"Please stay, Remus," she asked.  Then she addressed her husband.  "I don't believe it's a fairy tale, Robert.  I believe Remus.  I never believed that Sirius could betray his best friends that way."

            Wallace took another step forward and wrapped his arms around her.  Sadness replaced anger in his voice.  "Maggie, please don't torture yourself this way.  It took you so long to accept the truth.  I hate to see you go through all that pain again.  I know how hard it is believe.  I know I didn't want to believe what they told me about my daughter either, but all the evidence—she was a Death Eater.  I've had to accept the truth.  I thought you had too.  Don't go back into that dark place of doubt."

            Remus went to the backdoor but paused before leaving.  "Maggie, I'm going to write to Sirius and apologize for allowing Peter to escape last night.  I'll tell him that I spoke to you and that you believe he's innocent.  But I'll also tell him to stay away from you until we have proof." 

She nodded sadly.  "The Ministry is watching our house," she said, but she fooled no one.  It was true, but it was not the only reason Sirius had to stay away.

 "We will prove it," Remus promised. 

* * * * *

Maggie smiled as she began her walk home from town.  It was a beautiful autumn day and she saw no reason to hurry home by apparition rather than enjoy the warm reds and golds brightening the trees around her. 

"Autumn is definitely the prettiest season, Mum," she remembered a twelve year old Sirius saying with a mischievous grin.  "The trees wear Gryffindor colors instead of Slytherin green."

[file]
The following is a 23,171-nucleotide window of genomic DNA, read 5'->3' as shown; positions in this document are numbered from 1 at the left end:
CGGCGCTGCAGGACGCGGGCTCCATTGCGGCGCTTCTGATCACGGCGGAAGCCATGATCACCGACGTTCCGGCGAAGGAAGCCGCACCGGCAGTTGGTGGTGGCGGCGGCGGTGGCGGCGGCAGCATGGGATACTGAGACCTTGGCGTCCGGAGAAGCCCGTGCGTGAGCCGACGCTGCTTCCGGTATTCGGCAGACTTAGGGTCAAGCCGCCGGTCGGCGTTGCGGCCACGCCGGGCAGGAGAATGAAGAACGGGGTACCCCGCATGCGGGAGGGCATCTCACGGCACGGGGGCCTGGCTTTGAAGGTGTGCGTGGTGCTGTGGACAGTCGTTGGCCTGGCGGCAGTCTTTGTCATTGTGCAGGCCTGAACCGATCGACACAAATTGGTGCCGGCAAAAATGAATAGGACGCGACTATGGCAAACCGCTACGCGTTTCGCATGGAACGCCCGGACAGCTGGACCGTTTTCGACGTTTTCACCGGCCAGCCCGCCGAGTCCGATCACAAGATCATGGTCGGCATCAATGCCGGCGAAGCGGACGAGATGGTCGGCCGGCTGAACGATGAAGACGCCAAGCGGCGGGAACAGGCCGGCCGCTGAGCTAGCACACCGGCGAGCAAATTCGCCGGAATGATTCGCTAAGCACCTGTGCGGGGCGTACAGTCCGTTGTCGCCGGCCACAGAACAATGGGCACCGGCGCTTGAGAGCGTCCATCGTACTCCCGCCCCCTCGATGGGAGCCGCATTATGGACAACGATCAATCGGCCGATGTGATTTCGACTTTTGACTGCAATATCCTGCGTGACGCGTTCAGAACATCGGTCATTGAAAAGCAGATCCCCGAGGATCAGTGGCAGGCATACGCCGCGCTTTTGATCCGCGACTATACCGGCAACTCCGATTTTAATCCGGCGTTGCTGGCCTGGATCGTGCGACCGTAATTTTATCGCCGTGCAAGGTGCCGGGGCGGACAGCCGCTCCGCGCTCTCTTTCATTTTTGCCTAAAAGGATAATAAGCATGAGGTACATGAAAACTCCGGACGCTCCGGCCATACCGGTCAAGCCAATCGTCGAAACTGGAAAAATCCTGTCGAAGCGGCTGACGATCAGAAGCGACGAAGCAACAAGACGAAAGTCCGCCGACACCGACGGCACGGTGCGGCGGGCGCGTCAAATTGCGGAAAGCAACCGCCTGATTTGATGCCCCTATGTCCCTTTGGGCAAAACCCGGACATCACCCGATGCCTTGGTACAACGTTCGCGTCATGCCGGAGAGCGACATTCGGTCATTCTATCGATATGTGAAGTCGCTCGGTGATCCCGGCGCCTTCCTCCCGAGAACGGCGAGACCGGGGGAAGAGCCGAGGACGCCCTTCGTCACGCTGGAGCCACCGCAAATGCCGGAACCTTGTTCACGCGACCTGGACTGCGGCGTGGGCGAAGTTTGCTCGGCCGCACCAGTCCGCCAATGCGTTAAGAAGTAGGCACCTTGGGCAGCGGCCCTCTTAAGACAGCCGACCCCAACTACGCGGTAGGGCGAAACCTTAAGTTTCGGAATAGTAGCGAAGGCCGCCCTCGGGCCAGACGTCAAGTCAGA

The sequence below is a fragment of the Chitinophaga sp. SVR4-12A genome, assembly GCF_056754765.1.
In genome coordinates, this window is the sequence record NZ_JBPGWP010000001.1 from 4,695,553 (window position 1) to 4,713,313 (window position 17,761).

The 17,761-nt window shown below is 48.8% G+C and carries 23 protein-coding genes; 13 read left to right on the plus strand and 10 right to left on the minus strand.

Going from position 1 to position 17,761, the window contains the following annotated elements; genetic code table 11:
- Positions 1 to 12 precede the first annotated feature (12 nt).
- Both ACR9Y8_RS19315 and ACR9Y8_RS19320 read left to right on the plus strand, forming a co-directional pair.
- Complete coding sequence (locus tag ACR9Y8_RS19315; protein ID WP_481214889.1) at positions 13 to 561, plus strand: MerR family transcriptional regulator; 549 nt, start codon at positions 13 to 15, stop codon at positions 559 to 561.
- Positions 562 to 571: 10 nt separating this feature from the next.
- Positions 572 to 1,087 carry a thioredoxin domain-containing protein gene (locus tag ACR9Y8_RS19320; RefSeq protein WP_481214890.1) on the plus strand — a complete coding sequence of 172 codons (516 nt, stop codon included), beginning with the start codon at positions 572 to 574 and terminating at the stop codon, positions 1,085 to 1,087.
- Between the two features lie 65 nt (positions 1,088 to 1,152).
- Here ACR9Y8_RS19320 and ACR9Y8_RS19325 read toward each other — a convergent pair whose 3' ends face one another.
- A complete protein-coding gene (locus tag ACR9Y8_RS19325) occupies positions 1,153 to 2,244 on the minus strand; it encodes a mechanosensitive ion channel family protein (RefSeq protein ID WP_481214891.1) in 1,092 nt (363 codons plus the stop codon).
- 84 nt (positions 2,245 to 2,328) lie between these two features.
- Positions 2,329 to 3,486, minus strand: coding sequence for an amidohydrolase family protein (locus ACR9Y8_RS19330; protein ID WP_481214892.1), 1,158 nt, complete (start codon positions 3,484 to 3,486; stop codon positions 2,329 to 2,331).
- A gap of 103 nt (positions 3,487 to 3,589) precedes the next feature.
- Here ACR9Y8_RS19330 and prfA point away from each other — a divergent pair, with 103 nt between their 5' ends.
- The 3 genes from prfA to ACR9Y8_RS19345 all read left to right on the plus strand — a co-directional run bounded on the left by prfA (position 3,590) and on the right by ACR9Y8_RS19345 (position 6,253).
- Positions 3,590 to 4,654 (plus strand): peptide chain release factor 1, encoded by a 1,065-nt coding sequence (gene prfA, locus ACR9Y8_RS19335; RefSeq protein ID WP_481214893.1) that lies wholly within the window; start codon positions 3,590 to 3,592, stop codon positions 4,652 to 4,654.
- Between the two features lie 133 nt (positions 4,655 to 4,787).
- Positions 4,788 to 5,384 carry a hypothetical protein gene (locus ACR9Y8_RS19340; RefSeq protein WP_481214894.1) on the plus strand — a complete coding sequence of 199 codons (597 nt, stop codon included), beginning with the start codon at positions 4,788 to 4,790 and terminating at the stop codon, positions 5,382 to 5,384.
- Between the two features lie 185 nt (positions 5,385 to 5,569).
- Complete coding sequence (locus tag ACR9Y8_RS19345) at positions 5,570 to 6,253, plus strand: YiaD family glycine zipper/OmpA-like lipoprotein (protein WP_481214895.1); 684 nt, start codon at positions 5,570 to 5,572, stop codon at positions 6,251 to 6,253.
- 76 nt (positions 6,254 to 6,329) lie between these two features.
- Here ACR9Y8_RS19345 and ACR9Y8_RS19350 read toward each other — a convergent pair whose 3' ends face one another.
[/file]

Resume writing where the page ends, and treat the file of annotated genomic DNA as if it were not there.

"My proud little Gryffindor," she murmured with a smile.  He, far more than the pleasant weather or the beautiful foliage, was the reason for her smile.  Halloween was approaching, and for the first time in thirteen years she could look at the pumpkins and stereotypical witches decorating the homes of her Muggle neighbors and not feel overwhelming sorrow.

A movement in the shadow beside Hollerith's Garage caught her eye, and she stopped to look more carefully.  A large, black dog lay flat on the ground, watching her alertly with pale eyes.  It was his wagging tail that had caught her eye as he lay almost invisible in the shadow. She remembered seeing the same dog in an alley beside the butcher shop when she had passed it earlier.
            "Hello, Sweetie," she said in a soothing voice as she extended a hand for him to sniff.  She waited patiently to see if he would come closer.  "You aren't from around here, are you?  I don't remember seeing you before today."  

The dog stood and walked toward her slowly, wagging his tail constantly.  She was glad he seemed timid.  He was even larger than she had first realized, and she would have been intimidated if he had moved toward her suddenly.  She allowed him to sniff and lick her outstretched hand and then cautiously ran her other hand down his back.

"My goodness, but you're skinnier than you should be.  I can feel your ribs under all that shaggy fur.  My Sirius was always bringing home strays like you.  His father would have let him keep them all, but I had a three dog maximum rule.  Do you want to come home with me?  You're as big as two or three dogs all by yourself, but since there are no other dogs currently in residence, I think it will be all right."

The enormous dog huffed as if in assent, and Maggie resumed walking home.  She was pleased to see that he fell into step beside her as if he had been well trained as a puppy.

"We have a bit of a walk I'm afraid, but with your long legs it shouldn't be a problem.  Our house is far from the center of the town on purpose, you see.  Can't have the Muggles getting curious about the strange goings-on at our house.  Not that there are any strange goings-on these days, but when Sirius was younger—flying his broomstick whenever he pleased, fireworks, trying to teach James how to howl at the moon—he was a handful."  The dog huffed again.  "You don't mind that I'm a witch, do you?"  The dog seemed to shake his head and Maggie laughed.